Success Story Guidance
About Partnership Success Stories
HED enjoys highlighting partnership success stories and photographs to educate the public about our programs, explain how U.S. development assistance works, and demonstrate the impact U.S. Agency for International Development-funded projects have on peoples' lives around the world. We want to convey information that the everyday reader can care about and understand. A Success Story does this by describing how an individual or community benefited from our projects or programs, illustrated by a powerful photograph. The story should introduce the challenge, character, or opportunity, briefly explain the HED partnership and describe the end result or benefit.
Good headlines or titles are simple, jargon-free, and have impact; they summarize the story in a nutshell; and include action verbs that bring the story to life. Your headline should include few words.
If you wish to provide a subhead, it should expand on the headline, humanize the story, or highlight a key fact.
Success stories will vary depending on the details of specific projects. Stories will resonate if they are personalized to show the impact of programs for specific individuals or groups affected by the project and relates to greater community, regional, or global needs. They should highlight how challenges were resolved or make explicit and illustrative the results of our programs. Depending on the specifics of a project, the success stories can be crafted to highlight our impact with a few different styles.
HED success stories online can be as brief as 150-200 words, but longer formats of up to 1,000 words coincide with USAID’s word limit and would be useful for information kits and other promotional purposes as well. HED maintains an online PDF library of these longer-format success stories.
General Success Stories
The introduction should showcase the challenge a person or group encountered and the context of the partnership. Presenting a conflict or sharing a first person account are two good ways to grab the reader's attention. Continue by describing what action was taken to improve the situation and briefly describe the project, highlighting HED’s role (as well as other stakeholders like USAID and/or university partners). Finally, describe the end result or benefit. What changed for the person or community? What was learned? What was received? What was the impact? How did this make a difference in the community or country overall? (350-500 words)
The case study is a more succinct snapshot of a partnership’s success that highlights three aspects, the challenge, initiative, and results.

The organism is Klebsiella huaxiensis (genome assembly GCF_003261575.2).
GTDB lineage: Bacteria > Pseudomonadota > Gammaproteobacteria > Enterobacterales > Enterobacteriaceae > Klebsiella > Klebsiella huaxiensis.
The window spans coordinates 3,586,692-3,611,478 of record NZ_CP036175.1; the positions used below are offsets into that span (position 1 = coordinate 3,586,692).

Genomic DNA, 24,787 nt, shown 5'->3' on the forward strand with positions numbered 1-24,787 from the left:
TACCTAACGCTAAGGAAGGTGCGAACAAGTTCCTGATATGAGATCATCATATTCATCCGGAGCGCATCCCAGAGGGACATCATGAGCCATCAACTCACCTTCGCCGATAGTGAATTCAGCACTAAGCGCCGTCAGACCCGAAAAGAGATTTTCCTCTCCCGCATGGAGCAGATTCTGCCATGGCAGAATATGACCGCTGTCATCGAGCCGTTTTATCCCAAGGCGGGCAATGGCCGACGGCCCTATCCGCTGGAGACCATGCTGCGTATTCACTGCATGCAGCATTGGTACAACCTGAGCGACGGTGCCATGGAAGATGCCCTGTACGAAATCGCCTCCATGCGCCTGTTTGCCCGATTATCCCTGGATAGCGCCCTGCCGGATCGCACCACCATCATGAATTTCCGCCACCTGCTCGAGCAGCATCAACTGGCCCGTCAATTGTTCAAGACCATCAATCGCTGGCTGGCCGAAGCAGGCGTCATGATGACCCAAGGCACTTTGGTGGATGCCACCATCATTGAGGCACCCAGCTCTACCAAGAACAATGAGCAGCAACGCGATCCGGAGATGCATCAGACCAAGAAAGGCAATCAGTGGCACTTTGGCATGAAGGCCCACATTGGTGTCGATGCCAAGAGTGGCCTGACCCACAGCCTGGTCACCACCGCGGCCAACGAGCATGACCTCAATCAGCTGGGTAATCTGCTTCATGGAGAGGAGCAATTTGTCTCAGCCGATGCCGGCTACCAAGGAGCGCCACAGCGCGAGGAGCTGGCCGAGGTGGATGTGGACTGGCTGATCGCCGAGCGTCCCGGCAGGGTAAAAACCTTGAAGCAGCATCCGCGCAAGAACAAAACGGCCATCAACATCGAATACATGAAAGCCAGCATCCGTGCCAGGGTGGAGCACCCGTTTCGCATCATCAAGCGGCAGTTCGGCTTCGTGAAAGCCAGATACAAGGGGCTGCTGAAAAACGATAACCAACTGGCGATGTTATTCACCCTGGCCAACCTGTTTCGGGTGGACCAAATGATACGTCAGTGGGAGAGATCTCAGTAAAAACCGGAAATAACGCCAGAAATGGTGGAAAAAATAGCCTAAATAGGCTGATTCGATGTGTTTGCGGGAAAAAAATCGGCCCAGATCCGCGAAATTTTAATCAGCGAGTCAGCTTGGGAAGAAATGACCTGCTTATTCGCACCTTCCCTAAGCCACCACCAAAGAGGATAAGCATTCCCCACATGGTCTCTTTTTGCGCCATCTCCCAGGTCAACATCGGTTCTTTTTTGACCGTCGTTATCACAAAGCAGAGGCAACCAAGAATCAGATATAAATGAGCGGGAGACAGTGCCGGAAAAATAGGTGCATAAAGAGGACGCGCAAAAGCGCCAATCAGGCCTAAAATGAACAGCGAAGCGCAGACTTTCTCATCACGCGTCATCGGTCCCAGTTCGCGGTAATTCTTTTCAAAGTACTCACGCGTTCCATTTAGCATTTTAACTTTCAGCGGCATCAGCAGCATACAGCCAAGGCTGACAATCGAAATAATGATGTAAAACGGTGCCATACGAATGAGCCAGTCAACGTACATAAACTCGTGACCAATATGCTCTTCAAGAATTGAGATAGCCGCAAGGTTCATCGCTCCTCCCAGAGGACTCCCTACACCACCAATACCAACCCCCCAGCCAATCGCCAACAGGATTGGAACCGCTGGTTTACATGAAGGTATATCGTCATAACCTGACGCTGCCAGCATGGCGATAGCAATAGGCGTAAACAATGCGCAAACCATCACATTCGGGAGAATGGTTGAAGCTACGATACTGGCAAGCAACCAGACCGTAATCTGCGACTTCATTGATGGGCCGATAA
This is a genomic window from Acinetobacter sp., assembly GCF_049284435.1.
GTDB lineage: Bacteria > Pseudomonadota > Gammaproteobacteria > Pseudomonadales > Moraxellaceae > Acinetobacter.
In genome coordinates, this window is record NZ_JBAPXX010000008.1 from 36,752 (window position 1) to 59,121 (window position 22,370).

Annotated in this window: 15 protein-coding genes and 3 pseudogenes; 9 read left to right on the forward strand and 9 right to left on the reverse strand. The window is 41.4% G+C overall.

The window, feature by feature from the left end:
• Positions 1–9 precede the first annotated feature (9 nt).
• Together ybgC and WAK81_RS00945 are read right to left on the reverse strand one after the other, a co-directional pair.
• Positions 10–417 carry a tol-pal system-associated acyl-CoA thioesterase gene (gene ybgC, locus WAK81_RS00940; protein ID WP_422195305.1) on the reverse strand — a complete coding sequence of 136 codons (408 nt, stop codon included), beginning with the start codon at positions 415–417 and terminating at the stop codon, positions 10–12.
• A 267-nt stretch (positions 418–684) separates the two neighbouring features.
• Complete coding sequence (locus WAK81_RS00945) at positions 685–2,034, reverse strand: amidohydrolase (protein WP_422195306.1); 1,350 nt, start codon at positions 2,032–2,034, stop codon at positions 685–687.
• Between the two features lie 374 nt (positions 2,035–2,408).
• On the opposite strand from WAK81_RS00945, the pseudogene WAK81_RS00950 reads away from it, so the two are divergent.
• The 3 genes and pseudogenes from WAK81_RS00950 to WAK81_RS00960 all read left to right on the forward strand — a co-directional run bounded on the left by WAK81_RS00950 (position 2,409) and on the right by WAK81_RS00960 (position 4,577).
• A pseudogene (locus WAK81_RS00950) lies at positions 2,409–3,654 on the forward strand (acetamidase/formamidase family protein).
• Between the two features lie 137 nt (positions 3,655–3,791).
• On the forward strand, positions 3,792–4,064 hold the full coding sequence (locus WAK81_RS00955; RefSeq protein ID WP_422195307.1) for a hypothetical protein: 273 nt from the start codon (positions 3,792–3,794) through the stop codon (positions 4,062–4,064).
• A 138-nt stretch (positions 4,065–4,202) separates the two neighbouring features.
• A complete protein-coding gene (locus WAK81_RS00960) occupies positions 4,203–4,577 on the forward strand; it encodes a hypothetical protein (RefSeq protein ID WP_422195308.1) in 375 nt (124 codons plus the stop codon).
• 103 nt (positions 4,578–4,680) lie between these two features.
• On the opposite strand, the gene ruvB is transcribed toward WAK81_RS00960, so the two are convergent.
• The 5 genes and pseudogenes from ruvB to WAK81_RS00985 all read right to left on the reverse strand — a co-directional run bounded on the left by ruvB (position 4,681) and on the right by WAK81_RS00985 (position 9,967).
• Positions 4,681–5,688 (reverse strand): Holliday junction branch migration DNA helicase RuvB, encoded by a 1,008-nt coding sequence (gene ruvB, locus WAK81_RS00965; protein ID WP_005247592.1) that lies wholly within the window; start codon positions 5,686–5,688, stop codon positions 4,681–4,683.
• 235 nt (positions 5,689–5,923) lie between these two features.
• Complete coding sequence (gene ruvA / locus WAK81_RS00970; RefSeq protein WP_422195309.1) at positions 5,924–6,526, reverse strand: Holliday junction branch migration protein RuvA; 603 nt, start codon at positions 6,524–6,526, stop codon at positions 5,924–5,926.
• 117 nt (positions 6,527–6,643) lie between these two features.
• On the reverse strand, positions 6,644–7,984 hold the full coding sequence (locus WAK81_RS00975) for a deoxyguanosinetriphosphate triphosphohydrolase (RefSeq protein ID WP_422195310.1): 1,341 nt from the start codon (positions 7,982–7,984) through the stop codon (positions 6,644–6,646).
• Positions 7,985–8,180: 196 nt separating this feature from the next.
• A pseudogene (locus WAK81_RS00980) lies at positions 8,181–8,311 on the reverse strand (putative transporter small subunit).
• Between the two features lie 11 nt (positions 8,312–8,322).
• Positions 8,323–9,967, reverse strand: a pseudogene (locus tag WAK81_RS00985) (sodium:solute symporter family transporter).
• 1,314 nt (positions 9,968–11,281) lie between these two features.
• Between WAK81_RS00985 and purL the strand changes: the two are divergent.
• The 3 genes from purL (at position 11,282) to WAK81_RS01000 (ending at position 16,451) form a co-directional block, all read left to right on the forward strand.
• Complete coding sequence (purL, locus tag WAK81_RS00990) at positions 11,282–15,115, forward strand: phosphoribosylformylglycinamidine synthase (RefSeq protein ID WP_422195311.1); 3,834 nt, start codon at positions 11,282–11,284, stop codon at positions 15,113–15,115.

- Challenge: states the problem, issue or opportunity. (Up to 150 words.)
- Initiative: The initiative should be strategic in nature and explain what partnership programs addressed the challenge and how they responded to host country needs. (Up to 150 words.)
- Results: This last paragraph represents the end result or benefit — what changed, what was learned, what was received.
Before and After
A Before and After comparison can also highlight partnership impacts visually and in narrative form This example should broadly explain why the partnership initiative was needed and how it helped or affected the community. (Up to 250 words.) Graphic depictions of the contrast will strengthen the piece.
First-person stories should be told from the viewpoint of the beneficiaries of HED’s partnerships. This type of success story focuses on one person who benefited from the project or worked to create change in the community and should provide a compelling account of how partnerships make a difference. These stories should include a quote and photo. (Up to 350 words.)
Photos & Quotes: Accompanying the Story
Strong images and interesting quotes grab readers and pique their curiosity to read a story. Provide a quote that represents and summarizes the story. This 10-20 word quote should capture the success of the program and will be highlighted in the piece. Please be sure to identify the source of the quote (name, title, affiliation). Your photograph will bring the story to life. The photo should be colorful, depict action, capture people's attention, and feature a main character prominently if possible.
The preferred format for photos are .jpg, .tif or .png file, with at least 300 dpi/ppi (dots per inch/ pixels per inch). Digital photos should be shot with at least a 3-megapixel resolution. The larger the file, the better the quality and final result.
Please also include with photos:
- Permission to use photograph (HED Photo Release Forms are available to download. See the right column of this page.)
- Photographer's name and organization
- Caption: A sentence of about 15 words that briefly summarizes what is occurring in the photograph. Please specify who is in the image, what they are doing, when (if relevant), and where they are.
- For archival purposes: date, HED partnership title, country (and region/city) of photo.
To read stories about USAID successes, please visit "Transforming Lives" at http://www.usaid.gov/results-data/success-stories.